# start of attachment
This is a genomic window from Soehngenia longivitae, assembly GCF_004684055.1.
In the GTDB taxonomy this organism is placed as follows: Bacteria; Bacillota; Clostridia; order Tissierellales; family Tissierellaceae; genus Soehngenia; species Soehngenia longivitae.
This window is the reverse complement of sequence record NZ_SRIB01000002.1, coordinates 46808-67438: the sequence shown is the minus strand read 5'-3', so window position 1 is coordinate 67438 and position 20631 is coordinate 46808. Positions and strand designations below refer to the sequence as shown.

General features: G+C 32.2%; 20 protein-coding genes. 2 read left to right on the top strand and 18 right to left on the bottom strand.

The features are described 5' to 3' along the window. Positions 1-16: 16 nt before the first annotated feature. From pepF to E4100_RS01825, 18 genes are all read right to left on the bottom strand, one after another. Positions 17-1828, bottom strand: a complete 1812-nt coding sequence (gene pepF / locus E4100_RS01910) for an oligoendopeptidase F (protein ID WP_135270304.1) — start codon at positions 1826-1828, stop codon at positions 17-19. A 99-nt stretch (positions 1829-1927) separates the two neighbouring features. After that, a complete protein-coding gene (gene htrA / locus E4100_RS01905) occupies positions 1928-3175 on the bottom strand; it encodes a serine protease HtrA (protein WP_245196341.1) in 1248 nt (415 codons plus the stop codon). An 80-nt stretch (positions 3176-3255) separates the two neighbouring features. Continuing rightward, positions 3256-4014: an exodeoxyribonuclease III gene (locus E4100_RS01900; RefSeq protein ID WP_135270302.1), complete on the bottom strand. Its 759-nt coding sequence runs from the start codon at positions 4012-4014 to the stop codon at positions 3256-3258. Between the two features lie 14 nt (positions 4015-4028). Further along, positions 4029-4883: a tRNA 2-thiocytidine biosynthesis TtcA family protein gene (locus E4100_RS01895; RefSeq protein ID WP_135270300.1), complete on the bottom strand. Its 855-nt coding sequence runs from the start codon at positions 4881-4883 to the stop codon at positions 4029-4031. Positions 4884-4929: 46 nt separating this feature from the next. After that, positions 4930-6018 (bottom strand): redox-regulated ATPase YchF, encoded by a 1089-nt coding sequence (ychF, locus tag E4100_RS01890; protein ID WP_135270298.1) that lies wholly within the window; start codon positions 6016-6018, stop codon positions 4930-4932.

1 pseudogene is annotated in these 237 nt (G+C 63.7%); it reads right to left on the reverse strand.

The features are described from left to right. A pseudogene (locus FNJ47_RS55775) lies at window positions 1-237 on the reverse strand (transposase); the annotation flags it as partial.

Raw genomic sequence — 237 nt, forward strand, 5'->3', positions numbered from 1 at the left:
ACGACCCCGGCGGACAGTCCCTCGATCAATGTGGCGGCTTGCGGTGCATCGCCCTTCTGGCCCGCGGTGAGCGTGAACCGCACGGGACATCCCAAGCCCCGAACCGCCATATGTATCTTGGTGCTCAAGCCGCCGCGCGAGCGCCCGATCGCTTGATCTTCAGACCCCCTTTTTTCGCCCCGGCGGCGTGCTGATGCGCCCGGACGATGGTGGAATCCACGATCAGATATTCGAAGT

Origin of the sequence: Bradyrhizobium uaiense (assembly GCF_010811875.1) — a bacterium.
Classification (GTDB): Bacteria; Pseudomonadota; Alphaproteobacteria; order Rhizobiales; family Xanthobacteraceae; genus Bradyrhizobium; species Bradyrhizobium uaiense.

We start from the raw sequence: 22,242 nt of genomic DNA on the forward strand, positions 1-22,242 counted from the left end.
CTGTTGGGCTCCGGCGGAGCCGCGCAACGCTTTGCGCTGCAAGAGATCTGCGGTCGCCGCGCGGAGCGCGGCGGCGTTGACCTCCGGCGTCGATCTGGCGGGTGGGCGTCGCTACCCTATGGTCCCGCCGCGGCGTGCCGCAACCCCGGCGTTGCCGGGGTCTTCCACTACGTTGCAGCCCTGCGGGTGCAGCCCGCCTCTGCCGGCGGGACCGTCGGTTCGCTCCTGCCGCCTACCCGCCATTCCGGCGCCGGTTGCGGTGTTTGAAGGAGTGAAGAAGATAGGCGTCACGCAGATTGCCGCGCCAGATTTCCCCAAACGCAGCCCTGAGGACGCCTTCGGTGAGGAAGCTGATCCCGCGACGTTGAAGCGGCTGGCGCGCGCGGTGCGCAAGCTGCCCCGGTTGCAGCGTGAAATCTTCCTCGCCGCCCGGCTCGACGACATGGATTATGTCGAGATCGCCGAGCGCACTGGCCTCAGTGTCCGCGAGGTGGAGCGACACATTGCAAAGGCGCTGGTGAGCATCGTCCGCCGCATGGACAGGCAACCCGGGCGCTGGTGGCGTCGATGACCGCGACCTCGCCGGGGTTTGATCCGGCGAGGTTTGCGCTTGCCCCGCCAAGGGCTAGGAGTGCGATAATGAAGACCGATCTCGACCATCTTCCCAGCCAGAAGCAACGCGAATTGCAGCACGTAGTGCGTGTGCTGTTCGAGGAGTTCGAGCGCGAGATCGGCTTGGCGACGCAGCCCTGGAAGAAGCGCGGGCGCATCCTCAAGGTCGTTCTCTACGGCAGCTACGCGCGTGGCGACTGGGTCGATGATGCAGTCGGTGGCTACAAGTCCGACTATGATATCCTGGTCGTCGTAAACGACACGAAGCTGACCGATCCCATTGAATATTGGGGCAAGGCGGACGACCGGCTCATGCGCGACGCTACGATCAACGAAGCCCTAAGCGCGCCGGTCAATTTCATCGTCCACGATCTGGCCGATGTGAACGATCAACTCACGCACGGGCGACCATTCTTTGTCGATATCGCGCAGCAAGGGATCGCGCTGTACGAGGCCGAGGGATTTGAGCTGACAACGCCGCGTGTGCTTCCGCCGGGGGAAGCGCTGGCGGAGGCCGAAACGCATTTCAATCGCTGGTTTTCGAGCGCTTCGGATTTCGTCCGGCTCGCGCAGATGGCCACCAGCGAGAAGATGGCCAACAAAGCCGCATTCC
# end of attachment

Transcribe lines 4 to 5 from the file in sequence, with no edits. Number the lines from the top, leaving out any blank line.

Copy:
General features: G+C 32.2%; 20 protein-coding genes. 2 read left to right on the top strand and 18 right to left on the bottom strand.

The features are described 5' to 3' along the window. Positions 1-16: 16 nt before the first annotated feature. From pepF to E4100_RS01825, 18 genes are all read right to left on the bottom strand, one after another. Positions 17-1828, bottom strand: a complete 1812-nt coding sequence (gene pepF / locus E4100_RS01910) for an oligoendopeptidase F (protein ID WP_135270304.1) — start codon at positions 1826-1828, stop codon at positions 17-19. A 99-nt stretch (positions 1829-1927) separates the two neighbouring features. After that, a complete protein-coding gene (gene htrA / locus E4100_RS01905) occupies positions 1928-3175 on the bottom strand; it encodes a serine protease HtrA (protein WP_245196341.1) in 1248 nt (415 codons plus the stop codon). An 80-nt stretch (positions 3176-3255) separates the two neighbouring features. Continuing rightward, positions 3256-4014: an exodeoxyribonuclease III gene (locus E4100_RS01900; RefSeq protein ID WP_135270302.1), complete on the bottom strand. Its 759-nt coding sequence runs from the start codon at positions 4012-4014 to the stop codon at positions 3256-3258. Between the two features lie 14 nt (positions 4015-4028). Further along, positions 4029-4883: a tRNA 2-thiocytidine biosynthesis TtcA family protein gene (locus E4100_RS01895; RefSeq protein ID WP_135270300.1), complete on the bottom strand. Its 855-nt coding sequence runs from the start codon at positions 4881-4883 to the stop codon at positions 4029-4031. Positions 4884-4929: 46 nt separating this feature from the next. After that, positions 4930-6018 (bottom strand): redox-regulated ATPase YchF, encoded by a 1089-nt coding sequence (ychF, locus tag E4100_RS01890; protein ID WP_135270298.1) that lies wholly within the window; start codon positions 6016-6018, stop codon positions 4930-4932.